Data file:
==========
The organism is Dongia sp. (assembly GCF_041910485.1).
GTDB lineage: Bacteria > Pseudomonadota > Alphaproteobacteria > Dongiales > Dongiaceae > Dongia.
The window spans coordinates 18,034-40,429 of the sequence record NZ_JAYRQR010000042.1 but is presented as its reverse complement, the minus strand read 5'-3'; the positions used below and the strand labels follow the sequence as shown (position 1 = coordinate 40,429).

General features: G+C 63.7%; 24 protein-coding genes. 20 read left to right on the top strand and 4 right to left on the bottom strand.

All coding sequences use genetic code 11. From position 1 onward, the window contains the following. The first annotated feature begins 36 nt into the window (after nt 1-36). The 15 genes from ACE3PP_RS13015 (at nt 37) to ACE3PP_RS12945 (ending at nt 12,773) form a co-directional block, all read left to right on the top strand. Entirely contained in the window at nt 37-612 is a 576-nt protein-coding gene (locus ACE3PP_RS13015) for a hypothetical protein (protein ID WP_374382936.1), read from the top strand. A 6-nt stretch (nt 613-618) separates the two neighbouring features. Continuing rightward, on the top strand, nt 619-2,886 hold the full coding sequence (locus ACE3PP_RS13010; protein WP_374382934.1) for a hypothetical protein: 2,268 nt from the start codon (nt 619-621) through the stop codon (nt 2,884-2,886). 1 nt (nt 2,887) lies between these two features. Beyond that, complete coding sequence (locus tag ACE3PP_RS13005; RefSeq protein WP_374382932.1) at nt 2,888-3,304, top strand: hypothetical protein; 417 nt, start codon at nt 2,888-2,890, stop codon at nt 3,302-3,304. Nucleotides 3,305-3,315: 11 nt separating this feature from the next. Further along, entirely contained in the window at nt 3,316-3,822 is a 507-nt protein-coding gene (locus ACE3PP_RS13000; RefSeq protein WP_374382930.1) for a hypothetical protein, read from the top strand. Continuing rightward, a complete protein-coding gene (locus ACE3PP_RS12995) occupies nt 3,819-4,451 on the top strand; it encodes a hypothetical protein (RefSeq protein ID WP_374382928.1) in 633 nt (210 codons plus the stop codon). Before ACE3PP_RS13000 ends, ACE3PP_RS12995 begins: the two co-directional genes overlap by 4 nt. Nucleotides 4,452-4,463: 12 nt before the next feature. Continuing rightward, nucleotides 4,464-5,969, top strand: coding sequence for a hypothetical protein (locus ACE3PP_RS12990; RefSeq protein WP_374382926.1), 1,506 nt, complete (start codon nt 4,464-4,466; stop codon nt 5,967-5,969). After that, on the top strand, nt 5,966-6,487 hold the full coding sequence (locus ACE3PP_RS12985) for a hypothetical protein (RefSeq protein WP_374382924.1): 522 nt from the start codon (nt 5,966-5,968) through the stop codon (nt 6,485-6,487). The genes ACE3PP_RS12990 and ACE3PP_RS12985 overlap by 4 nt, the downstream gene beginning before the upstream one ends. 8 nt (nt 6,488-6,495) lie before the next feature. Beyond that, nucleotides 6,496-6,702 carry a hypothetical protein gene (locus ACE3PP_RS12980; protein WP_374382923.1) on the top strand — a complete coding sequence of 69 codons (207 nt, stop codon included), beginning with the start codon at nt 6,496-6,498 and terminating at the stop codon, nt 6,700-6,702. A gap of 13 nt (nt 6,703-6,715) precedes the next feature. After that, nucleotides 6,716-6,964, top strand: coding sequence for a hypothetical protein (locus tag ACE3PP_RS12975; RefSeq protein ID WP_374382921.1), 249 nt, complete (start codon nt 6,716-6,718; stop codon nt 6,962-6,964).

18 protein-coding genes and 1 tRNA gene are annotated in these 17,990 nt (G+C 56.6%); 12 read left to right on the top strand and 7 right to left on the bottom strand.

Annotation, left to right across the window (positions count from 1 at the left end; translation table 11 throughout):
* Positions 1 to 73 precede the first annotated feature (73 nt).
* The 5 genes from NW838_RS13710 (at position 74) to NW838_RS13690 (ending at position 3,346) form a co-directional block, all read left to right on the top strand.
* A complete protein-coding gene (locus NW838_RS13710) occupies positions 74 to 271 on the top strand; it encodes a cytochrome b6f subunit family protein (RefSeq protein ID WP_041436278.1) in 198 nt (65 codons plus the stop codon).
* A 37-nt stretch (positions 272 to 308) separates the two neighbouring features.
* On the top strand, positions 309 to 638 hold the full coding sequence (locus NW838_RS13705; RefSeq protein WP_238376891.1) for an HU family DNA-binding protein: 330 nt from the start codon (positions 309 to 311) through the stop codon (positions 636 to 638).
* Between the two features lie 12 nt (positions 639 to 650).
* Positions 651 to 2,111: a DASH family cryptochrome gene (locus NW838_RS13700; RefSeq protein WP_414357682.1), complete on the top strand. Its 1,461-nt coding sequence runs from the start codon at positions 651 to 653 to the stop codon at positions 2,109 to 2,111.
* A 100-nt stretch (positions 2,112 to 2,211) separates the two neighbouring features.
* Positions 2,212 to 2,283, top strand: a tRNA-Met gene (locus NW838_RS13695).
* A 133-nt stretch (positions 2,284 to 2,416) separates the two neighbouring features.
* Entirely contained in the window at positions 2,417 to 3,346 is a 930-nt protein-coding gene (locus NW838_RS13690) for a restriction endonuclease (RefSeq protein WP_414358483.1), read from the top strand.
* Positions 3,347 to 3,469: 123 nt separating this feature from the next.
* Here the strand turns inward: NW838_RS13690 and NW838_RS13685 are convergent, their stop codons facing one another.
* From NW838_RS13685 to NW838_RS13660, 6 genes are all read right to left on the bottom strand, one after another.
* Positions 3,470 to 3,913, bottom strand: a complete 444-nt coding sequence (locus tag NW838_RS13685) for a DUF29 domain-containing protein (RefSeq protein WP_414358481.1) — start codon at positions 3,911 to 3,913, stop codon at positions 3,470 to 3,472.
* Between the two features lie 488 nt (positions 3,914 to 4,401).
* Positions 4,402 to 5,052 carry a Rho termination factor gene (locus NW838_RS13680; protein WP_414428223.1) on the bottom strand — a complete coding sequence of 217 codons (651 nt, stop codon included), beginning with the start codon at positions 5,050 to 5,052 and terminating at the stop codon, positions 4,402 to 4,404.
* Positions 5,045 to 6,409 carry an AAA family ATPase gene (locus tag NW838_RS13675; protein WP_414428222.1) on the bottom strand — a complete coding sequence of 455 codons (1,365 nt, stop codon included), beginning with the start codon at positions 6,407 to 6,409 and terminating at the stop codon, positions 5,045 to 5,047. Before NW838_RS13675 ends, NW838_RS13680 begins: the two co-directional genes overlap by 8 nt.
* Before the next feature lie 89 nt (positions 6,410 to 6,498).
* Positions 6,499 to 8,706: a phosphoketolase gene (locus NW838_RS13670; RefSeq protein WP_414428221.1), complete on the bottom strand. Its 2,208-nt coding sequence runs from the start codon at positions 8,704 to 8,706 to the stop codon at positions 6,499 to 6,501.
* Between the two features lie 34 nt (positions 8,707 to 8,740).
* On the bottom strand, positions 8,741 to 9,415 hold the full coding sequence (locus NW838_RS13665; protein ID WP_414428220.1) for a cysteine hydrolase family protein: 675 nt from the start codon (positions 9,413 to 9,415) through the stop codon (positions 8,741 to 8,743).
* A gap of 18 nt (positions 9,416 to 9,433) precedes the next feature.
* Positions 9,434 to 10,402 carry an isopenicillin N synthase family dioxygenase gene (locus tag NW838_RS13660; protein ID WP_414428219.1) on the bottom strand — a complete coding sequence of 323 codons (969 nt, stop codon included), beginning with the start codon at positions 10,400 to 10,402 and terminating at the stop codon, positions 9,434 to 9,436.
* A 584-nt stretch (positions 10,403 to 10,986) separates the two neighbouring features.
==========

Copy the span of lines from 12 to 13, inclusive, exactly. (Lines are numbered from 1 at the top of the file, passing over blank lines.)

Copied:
* On the top strand, positions 309 to 638 hold the full coding sequence (locus NW838_RS13705; RefSeq protein WP_238376891.1) for an HU family DNA-binding protein: 330 nt from the start codon (positions 309 to 311) through the stop codon (positions 636 to 638).
* Between the two features lie 12 nt (positions 639 to 650).